We start with a 1 1/2" wide 7/8 oz. liner unless the order requires something else for whatever reason (horsehide or 8/9 cowhide, usually). We cut the liner to length (from just past the tip of where the billet end point will be to just inside the fold of the buckle end) and measure where the chicago screw and adjustment holes will be. Then we subtract 3/4" from that measurement and cut the 3/4" wide rawhide strip to that length and round the ends with a round strap end punch. Next we glue the rawhide in place with Lyons or Barge cement and run a single stitch row directly down the center of the rawhide, back stitching the ends and melting the thread ends against the inward side of the newly reinforced liner.

For the top layer we cut a 2" strap out of 3/4 oz. cowhide (unless the exotic in question needs a heavier of lighter weight backing, depending on its thickness) and glue it to the exotic leather flesh side to flesh side. Now we will trim the buckle end to 1 1/2" wide and cut and punch the holes before stitching the buckle end so the stitches will overlap the liner by 3 or 4 stitches [once it is in place], melting the thread ends on the interior side of the belt. Next we will rough the top grain of the inside layer for a better bond with the cement (except for the area that we have already cut to width and sewn).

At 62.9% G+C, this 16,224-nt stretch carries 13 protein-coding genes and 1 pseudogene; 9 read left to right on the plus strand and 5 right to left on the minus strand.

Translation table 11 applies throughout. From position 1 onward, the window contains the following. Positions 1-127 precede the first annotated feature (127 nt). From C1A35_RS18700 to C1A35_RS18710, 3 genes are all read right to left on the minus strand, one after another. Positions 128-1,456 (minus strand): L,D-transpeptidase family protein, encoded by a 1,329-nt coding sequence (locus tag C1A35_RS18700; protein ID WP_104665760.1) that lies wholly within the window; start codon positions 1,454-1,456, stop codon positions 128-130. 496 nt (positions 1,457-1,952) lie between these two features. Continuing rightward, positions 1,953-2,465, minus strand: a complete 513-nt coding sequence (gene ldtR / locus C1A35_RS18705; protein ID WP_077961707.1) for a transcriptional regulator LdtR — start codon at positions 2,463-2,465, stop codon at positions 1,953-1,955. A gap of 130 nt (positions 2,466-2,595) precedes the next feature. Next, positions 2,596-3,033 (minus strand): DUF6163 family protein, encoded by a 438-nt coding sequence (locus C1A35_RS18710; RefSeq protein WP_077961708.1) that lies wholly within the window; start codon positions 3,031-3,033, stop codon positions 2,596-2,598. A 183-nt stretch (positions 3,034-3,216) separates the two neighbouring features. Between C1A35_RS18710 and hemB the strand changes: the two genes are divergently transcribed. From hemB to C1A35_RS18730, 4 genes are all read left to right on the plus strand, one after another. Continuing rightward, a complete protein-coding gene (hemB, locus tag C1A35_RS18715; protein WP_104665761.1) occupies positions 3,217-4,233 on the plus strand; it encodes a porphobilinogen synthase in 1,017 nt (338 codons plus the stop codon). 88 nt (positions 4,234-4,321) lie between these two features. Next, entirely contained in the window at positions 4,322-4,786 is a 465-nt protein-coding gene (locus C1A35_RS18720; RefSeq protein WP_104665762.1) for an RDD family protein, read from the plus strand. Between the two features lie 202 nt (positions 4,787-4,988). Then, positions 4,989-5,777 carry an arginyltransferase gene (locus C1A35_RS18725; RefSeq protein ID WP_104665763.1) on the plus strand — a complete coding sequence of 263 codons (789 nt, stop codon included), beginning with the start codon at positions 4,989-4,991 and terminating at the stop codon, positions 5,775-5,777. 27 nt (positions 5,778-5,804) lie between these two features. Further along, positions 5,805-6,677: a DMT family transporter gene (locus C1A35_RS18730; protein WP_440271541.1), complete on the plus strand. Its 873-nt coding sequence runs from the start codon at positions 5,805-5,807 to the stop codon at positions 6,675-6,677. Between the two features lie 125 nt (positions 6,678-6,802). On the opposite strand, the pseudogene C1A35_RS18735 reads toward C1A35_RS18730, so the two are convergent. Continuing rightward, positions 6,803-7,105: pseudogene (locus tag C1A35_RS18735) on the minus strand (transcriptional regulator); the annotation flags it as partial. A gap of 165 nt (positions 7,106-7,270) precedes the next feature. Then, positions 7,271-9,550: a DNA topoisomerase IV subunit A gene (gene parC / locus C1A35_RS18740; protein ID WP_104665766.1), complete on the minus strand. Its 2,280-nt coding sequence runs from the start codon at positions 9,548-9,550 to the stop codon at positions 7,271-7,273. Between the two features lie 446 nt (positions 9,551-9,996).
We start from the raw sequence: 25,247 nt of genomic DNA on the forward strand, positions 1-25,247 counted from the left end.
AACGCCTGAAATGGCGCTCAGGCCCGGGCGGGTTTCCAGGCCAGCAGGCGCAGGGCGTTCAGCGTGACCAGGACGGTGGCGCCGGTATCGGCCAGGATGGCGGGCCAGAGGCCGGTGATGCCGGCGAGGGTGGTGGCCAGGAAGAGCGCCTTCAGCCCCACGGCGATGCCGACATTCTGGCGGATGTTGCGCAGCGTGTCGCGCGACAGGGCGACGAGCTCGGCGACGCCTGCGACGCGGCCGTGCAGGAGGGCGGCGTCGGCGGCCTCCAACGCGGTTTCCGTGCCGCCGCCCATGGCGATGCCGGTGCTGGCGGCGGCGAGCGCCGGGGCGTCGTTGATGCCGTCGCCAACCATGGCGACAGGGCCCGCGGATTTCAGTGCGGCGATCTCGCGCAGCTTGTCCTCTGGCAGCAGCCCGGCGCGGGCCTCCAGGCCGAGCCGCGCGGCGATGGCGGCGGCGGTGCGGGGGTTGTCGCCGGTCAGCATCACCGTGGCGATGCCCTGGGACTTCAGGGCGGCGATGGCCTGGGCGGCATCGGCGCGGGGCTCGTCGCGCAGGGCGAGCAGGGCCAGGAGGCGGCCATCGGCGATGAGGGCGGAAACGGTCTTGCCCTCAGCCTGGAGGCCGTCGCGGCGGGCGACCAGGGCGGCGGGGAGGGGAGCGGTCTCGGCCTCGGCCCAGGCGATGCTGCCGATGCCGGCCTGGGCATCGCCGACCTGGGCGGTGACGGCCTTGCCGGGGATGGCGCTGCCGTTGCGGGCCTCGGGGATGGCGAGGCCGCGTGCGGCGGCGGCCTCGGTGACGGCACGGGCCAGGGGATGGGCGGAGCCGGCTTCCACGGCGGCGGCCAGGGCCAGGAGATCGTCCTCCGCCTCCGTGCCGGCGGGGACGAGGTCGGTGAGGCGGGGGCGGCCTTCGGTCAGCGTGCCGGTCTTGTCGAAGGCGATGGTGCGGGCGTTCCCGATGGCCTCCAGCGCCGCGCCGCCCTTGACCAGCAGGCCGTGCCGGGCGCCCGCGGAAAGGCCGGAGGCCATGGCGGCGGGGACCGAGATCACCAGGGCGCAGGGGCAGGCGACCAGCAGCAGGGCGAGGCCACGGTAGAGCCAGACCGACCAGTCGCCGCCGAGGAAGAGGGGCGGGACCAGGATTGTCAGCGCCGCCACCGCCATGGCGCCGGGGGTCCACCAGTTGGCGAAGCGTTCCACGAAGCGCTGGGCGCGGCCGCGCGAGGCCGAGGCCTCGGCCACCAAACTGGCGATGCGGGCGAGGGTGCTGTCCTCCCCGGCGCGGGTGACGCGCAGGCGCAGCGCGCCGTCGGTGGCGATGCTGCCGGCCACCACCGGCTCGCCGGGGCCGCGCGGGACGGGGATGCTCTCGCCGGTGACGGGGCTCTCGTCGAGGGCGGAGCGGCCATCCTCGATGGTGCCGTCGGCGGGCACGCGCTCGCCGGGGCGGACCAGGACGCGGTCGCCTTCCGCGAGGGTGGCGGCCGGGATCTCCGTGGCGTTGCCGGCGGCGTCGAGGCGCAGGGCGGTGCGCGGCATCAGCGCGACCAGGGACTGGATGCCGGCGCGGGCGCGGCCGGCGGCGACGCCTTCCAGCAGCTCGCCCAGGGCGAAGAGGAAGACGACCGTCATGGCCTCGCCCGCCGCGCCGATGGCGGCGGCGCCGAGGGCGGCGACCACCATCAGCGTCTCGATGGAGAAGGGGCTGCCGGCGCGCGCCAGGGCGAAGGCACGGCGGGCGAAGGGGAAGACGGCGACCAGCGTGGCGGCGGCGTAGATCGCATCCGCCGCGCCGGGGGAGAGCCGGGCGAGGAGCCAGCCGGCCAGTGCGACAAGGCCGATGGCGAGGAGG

Now it is time to glue the two layers together trying for a 1/4" overlap of the top layer off either side of the liner. Setting the glue with a small hammer down the middle and then along each edge brings out the domed shape of the belt, being sure to leave the liner side against work surface so the lined side of the belt stays flat. Now we trim the excess exotic material off either side using the liner as a guide, then cut the billet end and punch the holes. This results in a flat area to stitch around the edges of the belt that's around 1/4" wide without having to try to taper or skive any rawhide/leather. After that we sew the top to the liner and finish out the belt with our normal edge finishing processes and treatments. This is a time consuming and expensive method of building exotic belts, but it is by far the best exotic gun belt there is (in my opinion). If you [or anyone reading] decide to build an exotic gun belt with this method all I ask is that you give us credit (just PM me for that info).

Did that answer your question or were you referring to a belt with an exotic inlay that uses the thickness of the rawhide to push the exotic flush with the top layer?

Edited by thefallguy
grammar/spelling and clarity

Share this post


Link to post
Share on other sites
On 10/17/2019 at 2:21 AM, thefallguy said:

I have never used any elk rawhide or even put my hands on any but I am always open to trying something new . 

My two cents

I had a pair of moccasins many years ago that had Elk hide soles. I know from experience that properly treated Elk hide is tough enough to turn the point of a tack.